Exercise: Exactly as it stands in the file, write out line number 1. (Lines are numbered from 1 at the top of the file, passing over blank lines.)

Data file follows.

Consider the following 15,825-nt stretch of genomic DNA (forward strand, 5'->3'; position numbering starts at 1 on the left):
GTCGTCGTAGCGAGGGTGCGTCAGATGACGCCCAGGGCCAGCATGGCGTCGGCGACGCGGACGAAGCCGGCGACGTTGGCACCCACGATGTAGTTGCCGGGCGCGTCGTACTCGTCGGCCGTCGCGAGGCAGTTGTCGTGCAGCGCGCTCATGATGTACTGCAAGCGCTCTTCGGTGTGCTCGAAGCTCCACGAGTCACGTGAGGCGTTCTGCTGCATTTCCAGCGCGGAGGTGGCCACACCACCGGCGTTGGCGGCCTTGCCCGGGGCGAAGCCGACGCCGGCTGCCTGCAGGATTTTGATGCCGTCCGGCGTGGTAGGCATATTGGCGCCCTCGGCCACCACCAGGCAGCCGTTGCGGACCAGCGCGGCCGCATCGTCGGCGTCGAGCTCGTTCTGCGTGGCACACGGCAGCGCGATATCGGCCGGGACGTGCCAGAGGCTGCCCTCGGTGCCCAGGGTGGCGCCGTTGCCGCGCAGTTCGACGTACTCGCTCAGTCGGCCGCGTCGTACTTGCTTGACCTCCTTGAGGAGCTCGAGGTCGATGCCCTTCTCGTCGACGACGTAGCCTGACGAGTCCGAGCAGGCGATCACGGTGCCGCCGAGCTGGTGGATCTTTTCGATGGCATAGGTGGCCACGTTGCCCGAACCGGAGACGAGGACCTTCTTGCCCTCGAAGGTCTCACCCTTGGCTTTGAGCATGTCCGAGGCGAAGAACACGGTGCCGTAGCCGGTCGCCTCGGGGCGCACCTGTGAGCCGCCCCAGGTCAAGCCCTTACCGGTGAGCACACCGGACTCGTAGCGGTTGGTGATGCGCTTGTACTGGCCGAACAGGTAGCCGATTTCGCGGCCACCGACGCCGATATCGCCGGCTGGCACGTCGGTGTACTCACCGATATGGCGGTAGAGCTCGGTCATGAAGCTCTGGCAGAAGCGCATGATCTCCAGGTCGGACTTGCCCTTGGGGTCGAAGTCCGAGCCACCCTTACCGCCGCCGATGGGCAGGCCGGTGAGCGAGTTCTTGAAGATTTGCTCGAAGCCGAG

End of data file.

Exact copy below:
Consider the following 15,825-nt stretch of genomic DNA (forward strand, 5'->3'; position numbering starts at 1 on the left):